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News guide to Zimmerman perjury arrestNews guide to the perjury arrest of Shellie Zimmerman, the wife of Trayvon Martin's shooter
ORLANDO, Fla. (AP) ' Prosecutors charged the wife of George Zimmerman, Trayvon Martin's shooter, with perjury Tuesday. They allege she lied at an April bail hearing when she said the couple had no assets.
Prosecutors said Shellie Zimmerman knew that a website her husband had set up to collect donations for his legal defense had collected over $100,000 and that she had talked in code about the money during a recorded jailhouse phone conversation with her husband.
' THE DEFENDANT: Shellie Zimmerman is a 25-year-old nursing student who has been married to George Zimmerman for about five years.
' THE CHARGE: Shellie Zimmerman is charged with one count of perjury, a third-degree felony that is punishable by up to five years in prison and a $5,000 fine, although it is highly unlikely she would receive a sentence that stiff if convicted.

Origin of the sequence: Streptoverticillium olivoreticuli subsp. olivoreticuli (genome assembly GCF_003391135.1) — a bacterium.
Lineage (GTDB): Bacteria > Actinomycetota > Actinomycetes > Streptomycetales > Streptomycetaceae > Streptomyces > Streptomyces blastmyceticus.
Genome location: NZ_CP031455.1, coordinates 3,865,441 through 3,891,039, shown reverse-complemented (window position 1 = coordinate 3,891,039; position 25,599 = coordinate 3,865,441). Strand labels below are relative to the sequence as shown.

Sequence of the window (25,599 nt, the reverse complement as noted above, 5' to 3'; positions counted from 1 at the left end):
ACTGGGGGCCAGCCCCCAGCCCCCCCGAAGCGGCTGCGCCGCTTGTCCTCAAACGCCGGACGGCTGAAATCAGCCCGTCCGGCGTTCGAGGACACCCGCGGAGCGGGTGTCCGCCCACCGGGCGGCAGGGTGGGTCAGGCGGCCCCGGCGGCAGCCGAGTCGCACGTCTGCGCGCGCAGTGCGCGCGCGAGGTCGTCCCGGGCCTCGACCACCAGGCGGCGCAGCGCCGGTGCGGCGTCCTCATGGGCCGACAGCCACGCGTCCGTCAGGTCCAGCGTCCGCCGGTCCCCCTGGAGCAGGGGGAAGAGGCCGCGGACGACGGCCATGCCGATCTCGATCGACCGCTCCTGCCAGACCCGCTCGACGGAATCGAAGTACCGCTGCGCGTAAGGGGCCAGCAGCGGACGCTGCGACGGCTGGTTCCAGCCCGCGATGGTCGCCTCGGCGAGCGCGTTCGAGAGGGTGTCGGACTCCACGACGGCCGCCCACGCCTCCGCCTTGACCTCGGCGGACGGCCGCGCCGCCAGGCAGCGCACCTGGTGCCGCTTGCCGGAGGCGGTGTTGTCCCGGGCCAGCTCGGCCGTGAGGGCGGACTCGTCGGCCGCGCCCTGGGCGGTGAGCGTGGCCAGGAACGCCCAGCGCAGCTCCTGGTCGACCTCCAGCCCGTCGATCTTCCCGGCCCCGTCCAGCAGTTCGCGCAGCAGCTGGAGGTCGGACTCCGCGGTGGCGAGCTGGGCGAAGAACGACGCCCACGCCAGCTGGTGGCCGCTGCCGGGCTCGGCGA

' THE TESTIMONY: At her husband's April 20 bail hearing, Shellie Zimmerman testified under oath by phone that the couple had no significant assets that could be used to post bail. When pressed by prosecutors about her husband's website, she said she had no knowledge of how much money had been collected.
' MORE MONEY: Prosecutors say Shellie Zimmerman made eight transfers from her husband's credit union account to her account between April 16 and 19 totaling more than $74,000. Six of the transfers were just under the $10,000 threshold that would have required the credit union report the transactions to the Internal Revenue Service.
' JAILHOUSE CONVERSATIONS: On April 15 and 16, Shellie Zimmerman had two phone conversations with her jailed husband in which they talk about their finances. Jail authorities recorded the calls. For example, at one point George Zimmerman asks how much money in total they have. She replies that they have "$155." Prosecutors allege that was code for $155,000.
' BACK TO JAIL: The judge in the Martin murder case on June 1 revoked George Zimmerman's bond and ordered the defendant back to jail, saying he misled the court about how much money he had available to post his $150,000 bond. Zimmerman has pleaded not guilty to second-degree murder in the 17-year-old's death and had been let out on $15,000 cash, which is a normal percentage. But he turned himself back into jail authorities on June 3, and will be there at least until his next bond hearing on June 29.
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